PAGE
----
This profile was prepared when Veronica Khosa was elected to the Ashoka Fellowship in 2002.
The New Idea
Rejecting the premise that healthcare is something devised by experts and imposed on patients, Veronica has created an environment where chronically ill patients command respect and can make decisions about their own health. In a country where the formal healthcare system is unable to treat the millions of people ill with HIV/Aids and other diseases, Veronica has established home-based healthcare that teaches family and friends to care for the ill and even to rehabilitate them. She engages healthcare workers and teaches skills to young people by employing retired nurses and others to conduct healthcare training in the community. Her project creates healthcare that not only improves people's lives but uses resources in the most effective way.Veronica learnt about the HIV/Aids epidemic firsthand nursing infected patients in 1990 in Mamelodi, a township outside Pretoria. Her office was inundated with families seeking help for dealing with dying people. Veronica started keeping statistics and found that in Mamelodi four hundred twenty-seven bedridden people were not being cared for by anyone. Veronica decided to create her project after she witnessed one of the many personal tragedies of the HIV/Aids epidemic: a client of hers, alone in a locked room with barred windows, asked for water and then gasped and fell dead to the floor.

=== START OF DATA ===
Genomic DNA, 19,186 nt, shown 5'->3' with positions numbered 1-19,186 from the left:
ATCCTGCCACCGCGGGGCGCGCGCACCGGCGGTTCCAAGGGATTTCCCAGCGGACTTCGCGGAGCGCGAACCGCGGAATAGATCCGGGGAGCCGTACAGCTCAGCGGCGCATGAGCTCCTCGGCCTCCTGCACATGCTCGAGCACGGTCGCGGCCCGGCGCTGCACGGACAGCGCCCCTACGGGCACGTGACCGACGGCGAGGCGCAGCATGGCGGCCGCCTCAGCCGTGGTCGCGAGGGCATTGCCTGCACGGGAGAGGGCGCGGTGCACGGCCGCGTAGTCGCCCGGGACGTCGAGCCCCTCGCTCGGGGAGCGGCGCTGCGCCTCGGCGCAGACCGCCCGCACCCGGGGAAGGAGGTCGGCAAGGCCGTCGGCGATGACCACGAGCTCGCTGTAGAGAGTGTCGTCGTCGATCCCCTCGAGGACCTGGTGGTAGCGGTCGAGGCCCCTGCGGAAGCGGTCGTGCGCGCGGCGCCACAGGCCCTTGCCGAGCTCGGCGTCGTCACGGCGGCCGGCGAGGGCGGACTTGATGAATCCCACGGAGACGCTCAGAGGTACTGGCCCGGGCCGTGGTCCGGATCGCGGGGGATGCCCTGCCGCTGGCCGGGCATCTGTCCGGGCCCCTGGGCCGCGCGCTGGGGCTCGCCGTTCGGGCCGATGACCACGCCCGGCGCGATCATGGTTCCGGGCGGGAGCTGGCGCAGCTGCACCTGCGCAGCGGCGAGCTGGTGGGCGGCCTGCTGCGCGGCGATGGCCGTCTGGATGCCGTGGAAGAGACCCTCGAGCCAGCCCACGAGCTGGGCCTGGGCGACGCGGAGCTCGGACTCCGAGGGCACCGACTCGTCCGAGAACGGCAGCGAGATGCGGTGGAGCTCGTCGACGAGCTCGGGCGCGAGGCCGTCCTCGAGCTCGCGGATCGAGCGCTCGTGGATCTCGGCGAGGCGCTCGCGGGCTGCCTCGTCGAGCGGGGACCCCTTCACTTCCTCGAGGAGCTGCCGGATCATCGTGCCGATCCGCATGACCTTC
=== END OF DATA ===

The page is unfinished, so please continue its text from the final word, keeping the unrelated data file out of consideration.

Featured in How to Change the World: Social Entrepreneurs and the Power of New Ideas by David Bornstein (2007, updated edition)